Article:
Best for interior design
Craftsman José Raido is behind this attractive and original family-run hotel near Camberwell Green. A Hispanic theme dominates – funky bathroom tiles in the bright, high-ceilinged bedrooms and vintage Mexican film posters – while the bed frames were forged by José himself. A good breakfast is served for £5, and there’s an honesty bar too, not to mention plenty of buzzing local options to whet your appetite and easy access to nights out in Brixton and Peckham.
Best for south London exploration
The sprightly offspring of the venerable Dorchester, which it faces across a twinkly-treed forecourt, has translated the famously high standards of its parent into buzzier, boutiquier form. A personal host is sharply suited in grey, you can borrow folding bikes, and rooms come with considered touches such as a yoga mat, designer glassware and an in-safe electrical outlet. Technology is state of the art, with TVs embedded in the bathroom mirror (so that you can watch from the giant marble bath); and touchscreens controlling room functions electronically.
Best for bathtime singalongs to ‘The X Factor’
This small, fashionable townhouse hotel fills a couple of Grade II-listed Georgian residences with sharply appointed rooms graded according to size. All have a cool and trendy look, with cafetières and ground coffee as well as TVs. The decision to combine the bar and reception desk (situated at the back of the house) means you can get a drink at any time and retire to the graciously modern lounge. Service is at once sharp and very obliging.
Best for visits to the Wallace Collection
In 2007 the red-brick Great Eastern became the first of Hyatt’s new Andaz portfolio, bringing in down-to-earth, well-informed service and eco-friendliness in an affordable but upscale space. The bedrooms wear style-magazine uniform – Eames chairs, Frette linens – but free services (local calls, healthy minibar) are an appreciated touch. Food and drink options include a traditional pub and British nosh at the 1901 restaurant, set in a magnificent former ballroom with a stained-glass dome. The the cinema – set in the basement masonic temple, a feature of the original hotel – appropriately favours horror movies.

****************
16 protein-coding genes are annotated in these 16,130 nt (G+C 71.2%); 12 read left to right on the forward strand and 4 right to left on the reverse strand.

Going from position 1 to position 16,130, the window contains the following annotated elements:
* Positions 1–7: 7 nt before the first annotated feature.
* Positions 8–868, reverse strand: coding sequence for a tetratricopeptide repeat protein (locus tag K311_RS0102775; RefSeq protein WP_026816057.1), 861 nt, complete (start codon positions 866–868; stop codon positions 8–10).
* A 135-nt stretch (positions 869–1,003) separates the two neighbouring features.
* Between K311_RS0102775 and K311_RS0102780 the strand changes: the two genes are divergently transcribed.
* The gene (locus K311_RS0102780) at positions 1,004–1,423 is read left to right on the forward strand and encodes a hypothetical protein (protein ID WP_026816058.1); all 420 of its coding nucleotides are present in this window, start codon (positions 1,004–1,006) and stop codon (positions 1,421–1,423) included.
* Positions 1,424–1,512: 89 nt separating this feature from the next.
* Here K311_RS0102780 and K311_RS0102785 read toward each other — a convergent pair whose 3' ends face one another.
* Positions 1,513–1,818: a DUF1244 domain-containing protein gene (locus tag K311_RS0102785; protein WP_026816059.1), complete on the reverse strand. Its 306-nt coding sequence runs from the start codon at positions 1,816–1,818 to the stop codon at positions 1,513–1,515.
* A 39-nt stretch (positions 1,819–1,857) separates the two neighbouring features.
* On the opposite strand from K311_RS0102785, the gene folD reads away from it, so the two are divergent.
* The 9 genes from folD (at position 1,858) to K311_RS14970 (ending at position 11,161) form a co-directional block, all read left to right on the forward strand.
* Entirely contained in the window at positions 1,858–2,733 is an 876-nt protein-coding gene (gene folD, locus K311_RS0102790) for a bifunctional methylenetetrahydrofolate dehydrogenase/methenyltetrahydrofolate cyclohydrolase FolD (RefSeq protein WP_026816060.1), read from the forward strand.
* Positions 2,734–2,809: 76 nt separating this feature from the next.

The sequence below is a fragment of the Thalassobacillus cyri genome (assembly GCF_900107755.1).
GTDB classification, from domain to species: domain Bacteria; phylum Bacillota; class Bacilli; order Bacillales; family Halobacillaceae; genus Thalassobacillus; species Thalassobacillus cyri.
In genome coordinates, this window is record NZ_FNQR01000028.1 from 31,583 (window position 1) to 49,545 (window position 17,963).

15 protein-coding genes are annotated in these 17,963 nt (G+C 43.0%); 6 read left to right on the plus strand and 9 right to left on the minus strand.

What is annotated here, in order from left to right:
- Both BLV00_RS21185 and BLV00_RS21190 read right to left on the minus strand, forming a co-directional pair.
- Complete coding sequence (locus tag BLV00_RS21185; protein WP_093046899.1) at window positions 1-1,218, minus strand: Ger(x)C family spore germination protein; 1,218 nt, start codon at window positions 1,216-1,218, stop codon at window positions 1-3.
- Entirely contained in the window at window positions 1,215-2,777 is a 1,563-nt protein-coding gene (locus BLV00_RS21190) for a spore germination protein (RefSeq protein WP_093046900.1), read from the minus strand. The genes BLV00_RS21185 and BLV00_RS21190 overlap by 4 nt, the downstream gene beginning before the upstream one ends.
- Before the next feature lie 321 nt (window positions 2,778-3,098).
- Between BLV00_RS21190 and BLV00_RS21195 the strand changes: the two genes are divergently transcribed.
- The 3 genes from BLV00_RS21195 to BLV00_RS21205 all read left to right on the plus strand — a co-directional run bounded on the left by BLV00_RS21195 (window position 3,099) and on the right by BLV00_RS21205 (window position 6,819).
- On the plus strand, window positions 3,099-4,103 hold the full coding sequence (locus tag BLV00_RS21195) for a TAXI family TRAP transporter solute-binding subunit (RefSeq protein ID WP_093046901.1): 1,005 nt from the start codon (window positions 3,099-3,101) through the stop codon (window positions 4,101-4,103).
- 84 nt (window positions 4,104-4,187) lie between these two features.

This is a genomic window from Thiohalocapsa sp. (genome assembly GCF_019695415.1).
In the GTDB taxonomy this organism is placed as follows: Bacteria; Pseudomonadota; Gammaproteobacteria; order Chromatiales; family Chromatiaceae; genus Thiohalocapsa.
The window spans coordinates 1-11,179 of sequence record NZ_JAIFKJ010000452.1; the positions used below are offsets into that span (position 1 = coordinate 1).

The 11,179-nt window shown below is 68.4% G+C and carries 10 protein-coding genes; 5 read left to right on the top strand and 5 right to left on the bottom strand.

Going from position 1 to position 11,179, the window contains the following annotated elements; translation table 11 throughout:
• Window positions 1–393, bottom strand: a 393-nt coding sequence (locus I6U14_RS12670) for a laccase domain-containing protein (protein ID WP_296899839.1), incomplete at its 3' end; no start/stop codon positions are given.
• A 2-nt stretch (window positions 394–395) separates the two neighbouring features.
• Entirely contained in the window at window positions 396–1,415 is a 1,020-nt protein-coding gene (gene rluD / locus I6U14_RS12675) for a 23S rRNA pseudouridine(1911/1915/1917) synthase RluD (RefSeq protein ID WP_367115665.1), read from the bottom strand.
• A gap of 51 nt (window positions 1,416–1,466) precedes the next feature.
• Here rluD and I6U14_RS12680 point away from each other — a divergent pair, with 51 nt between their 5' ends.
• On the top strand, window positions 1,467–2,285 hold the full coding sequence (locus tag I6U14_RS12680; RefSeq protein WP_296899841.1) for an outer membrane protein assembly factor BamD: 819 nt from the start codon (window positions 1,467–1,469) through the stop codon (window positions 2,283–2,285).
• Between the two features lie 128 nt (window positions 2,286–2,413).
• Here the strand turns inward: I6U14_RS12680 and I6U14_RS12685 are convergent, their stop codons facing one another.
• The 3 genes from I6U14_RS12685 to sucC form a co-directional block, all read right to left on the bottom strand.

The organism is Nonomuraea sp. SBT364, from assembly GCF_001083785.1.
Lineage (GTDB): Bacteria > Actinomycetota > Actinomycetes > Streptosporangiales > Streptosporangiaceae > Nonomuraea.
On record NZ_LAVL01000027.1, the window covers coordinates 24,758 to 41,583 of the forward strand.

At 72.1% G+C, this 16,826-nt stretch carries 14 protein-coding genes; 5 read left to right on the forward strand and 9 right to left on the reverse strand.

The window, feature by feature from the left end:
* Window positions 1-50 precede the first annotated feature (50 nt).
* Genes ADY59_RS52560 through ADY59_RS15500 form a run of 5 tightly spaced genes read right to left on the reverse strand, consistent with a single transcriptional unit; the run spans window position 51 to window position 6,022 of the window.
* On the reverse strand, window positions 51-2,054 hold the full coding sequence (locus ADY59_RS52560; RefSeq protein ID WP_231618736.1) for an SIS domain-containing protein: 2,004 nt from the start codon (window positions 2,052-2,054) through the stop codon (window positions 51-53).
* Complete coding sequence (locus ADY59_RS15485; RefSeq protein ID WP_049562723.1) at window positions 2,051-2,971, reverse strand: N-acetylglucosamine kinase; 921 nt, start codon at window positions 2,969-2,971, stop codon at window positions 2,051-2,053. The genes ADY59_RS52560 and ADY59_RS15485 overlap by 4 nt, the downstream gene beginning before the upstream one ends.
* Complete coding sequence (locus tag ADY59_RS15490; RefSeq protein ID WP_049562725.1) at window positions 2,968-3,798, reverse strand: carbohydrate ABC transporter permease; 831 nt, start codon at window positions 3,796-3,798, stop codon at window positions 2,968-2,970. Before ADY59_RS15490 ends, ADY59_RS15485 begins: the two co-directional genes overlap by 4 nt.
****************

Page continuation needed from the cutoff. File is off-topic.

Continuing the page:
Best for a Halloween weekend
The foyer of this London Dorsett (there’s another in the City) has serious wow factor, soaring up as it does through the hotel’s eight storeys with rich wooden wraparound balconies creating a warm but impressive introduction. Beyond it, 317 rooms mix modern architecture and design with original art deco features of this Grade II-listed former cinema overlooking Shepherd’s Bush.
Best for architecture
The 100 best hotels in London: 91-100
The Sumner’s cool, deluxe looks have earned it many fans, not least in the hospitality industry, where it’s won a number of awards. You’ll understand why when you get here: from the soft dove and slatey greys of the lounge and halls you move up to glossily spacious accommodation with brilliant, huge showers. The breakfast room has vibrant Arne Jacobsen chairs and the stylishly moody front sitting room is a cosy gem.
Best for kicking back and meditating
An affordable hotel with tons of charm in the heart of Bloomsbury, the perkily styled Harlingford has light, airy rooms with boutique aspirations. The decor is lifted from understated sleek to quirky with the help of vibrant splashes from coloured glass bathroom fittings and mosaic tiles, creating something of a Scandinavian feel. The crescent it’s set in has a private garden where you can knock a tennis ball about by day or just dream under the trees on a summer’s night.
Best for a central London picnic
In a bit of King’s Cross that’s choked with ratty B&Bs and basic chains, this Grade II-listed property takes shabby chic to extremes with artfully distressed walls, torn wallpaper, signature works of art and old-fashioned TVs that barely work. Rooms have totally different characters and the set-up is flexible: rooms with shared bathrooms can be combined for group bookings, and the owners are more than happy to chat with guests over a bottle of wine in the back courtyard, where a great breakfast is served.
Best for shabby-to-the-max chic
The Jenkins has been a hotel for almost a hundred years, though it was refurbished in 2013 and features everything you might expect in terms of amenities, including free wi-fi. The buffet breakfast is free too and the location, overlooking Cartwright Gardens in Bloomsbury, is as convenient – ten minutes from King’s Cross station and St Pancras International – as it is pretty. With rooms from less than £100, it’s a steal.